“Never leave home without your eyebrows” was one of the Mom-isms I learned at an early age from my mother. Most moms struggle with their adolescent daughters about the make-up issue when girls, starting in middle school, think they are old enough to wear make-up to school. Their mothers don’t, and the battle begins. Girls leave home with innocent faces freshly scrubbed, only to arrive at their first class with a face found on a streetwalker. They smuggle cosmetics onto school premises and share with each other, and are only caught when one day they arrive home, forgetting to scrub the evidence from their once cherubic features.
But that wasn’t the case in my house. My mother was always a fashion plate when I was growing up. I don’t know how any normal woman can look as beautiful as my mom did in the kitchen, first thing in the morning. Obviously, she was from another planet, and I was too thick to figure it out. We were both redheads with fair complexions and eyebrows so light, you could hardly tell we had any. My mother would draw mine in and brush the pencil marks with her eyebrow brush. Then she’d take me to the mirror, and with her hands on my shoulders, she would turn me to face it and say, “Now, doesn’t that look so much better? Without your eyebrows, it looks like you don’t have any expression.”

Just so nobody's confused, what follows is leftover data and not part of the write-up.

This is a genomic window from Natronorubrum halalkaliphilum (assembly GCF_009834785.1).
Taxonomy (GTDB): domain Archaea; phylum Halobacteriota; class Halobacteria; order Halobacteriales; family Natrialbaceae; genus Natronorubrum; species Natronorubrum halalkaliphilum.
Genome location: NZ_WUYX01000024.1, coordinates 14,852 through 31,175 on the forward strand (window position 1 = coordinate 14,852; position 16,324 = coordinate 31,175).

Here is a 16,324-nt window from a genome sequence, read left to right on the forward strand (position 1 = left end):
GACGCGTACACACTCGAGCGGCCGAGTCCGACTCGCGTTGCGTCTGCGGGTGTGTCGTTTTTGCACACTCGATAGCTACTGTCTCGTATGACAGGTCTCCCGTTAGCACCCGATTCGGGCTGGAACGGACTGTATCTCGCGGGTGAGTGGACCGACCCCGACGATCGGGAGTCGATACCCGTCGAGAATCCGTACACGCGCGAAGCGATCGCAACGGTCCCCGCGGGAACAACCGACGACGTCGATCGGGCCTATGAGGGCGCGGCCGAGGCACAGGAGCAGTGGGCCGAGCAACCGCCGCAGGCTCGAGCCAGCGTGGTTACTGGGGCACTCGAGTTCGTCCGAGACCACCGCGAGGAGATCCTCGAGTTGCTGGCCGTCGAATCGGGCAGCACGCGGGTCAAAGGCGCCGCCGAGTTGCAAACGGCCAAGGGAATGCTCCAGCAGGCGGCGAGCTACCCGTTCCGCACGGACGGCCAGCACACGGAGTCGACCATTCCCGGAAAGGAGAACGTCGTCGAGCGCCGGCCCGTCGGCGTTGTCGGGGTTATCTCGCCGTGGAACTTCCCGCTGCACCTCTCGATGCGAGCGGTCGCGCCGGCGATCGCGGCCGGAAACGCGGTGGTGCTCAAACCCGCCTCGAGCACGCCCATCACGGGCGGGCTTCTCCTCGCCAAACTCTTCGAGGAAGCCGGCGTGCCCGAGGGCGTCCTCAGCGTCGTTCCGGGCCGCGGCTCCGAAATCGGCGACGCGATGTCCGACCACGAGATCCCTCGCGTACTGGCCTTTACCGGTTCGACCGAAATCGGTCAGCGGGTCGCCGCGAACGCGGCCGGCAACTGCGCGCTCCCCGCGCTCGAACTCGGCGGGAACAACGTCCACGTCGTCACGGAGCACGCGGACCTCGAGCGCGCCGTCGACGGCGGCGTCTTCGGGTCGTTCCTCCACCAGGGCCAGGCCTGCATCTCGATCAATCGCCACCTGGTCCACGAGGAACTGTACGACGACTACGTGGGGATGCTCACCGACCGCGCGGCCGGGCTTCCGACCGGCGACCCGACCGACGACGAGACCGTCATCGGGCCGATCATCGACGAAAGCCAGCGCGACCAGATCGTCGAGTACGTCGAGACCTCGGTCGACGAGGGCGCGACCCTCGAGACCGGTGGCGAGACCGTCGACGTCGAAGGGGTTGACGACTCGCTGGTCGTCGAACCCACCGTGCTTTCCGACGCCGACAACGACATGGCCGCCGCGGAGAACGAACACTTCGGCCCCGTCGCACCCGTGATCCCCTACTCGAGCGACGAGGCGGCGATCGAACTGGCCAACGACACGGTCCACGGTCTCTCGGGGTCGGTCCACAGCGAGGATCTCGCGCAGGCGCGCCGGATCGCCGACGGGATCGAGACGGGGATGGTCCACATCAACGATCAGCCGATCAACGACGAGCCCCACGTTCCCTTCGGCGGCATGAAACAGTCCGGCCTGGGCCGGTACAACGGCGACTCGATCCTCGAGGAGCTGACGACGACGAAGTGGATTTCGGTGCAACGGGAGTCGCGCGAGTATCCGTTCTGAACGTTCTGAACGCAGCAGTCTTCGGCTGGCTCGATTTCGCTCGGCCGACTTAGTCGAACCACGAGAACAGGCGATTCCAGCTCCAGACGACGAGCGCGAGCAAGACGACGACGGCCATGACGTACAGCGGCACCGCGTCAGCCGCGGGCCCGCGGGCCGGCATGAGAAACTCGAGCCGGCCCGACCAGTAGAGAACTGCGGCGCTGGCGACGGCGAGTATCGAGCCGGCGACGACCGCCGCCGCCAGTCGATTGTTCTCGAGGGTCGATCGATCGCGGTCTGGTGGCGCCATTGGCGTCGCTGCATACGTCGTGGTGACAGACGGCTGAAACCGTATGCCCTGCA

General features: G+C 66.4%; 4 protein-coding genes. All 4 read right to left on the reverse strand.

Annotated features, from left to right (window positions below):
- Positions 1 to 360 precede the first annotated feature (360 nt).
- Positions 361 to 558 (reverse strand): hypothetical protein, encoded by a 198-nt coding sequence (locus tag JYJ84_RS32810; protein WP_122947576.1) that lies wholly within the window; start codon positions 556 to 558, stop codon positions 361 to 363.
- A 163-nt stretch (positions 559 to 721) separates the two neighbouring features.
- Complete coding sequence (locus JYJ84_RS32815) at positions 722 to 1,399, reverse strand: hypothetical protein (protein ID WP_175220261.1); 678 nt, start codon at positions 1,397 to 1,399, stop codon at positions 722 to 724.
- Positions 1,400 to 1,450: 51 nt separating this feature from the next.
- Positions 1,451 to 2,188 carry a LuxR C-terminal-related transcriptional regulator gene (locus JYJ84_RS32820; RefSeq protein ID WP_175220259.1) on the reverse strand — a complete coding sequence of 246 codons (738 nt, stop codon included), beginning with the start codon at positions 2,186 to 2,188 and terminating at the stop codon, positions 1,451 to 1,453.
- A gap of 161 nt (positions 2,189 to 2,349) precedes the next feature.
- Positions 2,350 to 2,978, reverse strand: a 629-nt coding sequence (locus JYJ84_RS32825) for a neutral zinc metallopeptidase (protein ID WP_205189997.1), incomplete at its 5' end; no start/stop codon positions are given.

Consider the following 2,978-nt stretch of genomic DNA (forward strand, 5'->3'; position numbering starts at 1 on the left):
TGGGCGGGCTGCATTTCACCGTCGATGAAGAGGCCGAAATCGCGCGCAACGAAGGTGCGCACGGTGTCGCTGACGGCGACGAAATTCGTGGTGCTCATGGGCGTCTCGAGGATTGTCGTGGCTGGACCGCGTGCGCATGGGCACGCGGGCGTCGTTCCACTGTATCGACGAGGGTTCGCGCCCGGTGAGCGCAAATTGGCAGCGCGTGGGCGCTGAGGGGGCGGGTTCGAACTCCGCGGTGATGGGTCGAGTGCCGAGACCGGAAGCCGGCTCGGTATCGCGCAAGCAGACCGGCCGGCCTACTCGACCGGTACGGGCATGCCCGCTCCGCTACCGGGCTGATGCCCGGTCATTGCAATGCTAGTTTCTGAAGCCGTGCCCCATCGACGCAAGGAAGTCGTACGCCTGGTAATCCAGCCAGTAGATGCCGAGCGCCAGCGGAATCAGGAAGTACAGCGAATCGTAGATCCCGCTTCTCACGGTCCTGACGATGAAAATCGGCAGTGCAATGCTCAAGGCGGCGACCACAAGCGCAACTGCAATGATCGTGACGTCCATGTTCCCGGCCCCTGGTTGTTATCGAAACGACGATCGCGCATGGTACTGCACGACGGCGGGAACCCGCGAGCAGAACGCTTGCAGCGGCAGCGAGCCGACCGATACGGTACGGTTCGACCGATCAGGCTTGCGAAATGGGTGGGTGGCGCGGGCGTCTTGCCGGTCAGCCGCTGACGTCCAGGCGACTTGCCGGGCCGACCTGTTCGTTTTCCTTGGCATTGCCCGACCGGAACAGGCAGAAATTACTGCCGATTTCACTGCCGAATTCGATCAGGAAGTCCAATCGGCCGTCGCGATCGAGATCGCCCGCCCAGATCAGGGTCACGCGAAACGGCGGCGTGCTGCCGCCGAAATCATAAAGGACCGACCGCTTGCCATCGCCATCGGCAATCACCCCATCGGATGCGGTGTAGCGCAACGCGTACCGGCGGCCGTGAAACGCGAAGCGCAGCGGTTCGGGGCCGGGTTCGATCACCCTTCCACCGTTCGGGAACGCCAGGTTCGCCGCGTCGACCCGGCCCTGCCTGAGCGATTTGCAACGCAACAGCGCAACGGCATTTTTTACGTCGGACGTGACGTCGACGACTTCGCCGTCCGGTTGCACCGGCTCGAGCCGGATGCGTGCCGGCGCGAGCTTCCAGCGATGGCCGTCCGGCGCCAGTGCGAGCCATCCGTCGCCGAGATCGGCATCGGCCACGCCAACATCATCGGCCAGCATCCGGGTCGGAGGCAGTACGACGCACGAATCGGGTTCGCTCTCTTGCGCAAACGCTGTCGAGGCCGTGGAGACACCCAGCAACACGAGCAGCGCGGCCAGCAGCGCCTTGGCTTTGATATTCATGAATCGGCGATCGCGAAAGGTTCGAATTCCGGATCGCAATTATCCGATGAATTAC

As I got a little older, she expected me to come to the breakfast table with my eyebrows already on. She also told me a little pale lipstick wouldn’t hurt either. Make-up wasn’t something I was particularly interested in, but I went along with it because it was obviously important to my mother, as if teaching her daughter how to look put-together was an important part of being a good mother.
My daughter would have loved to have grown up under the direction of my mother. The Lord doesn’t usually make mistakes, but I have to tell you, He got it all wrong this time. My mother was the mother my daughter was meant to have. My daughter was one of the most fashionable girls in school, and I can’t take any credit for it. I think she was fashionable in spite of me. But I still don’t walk out of the house without my eyebrows and a dab of lipstick. My mother did her job well.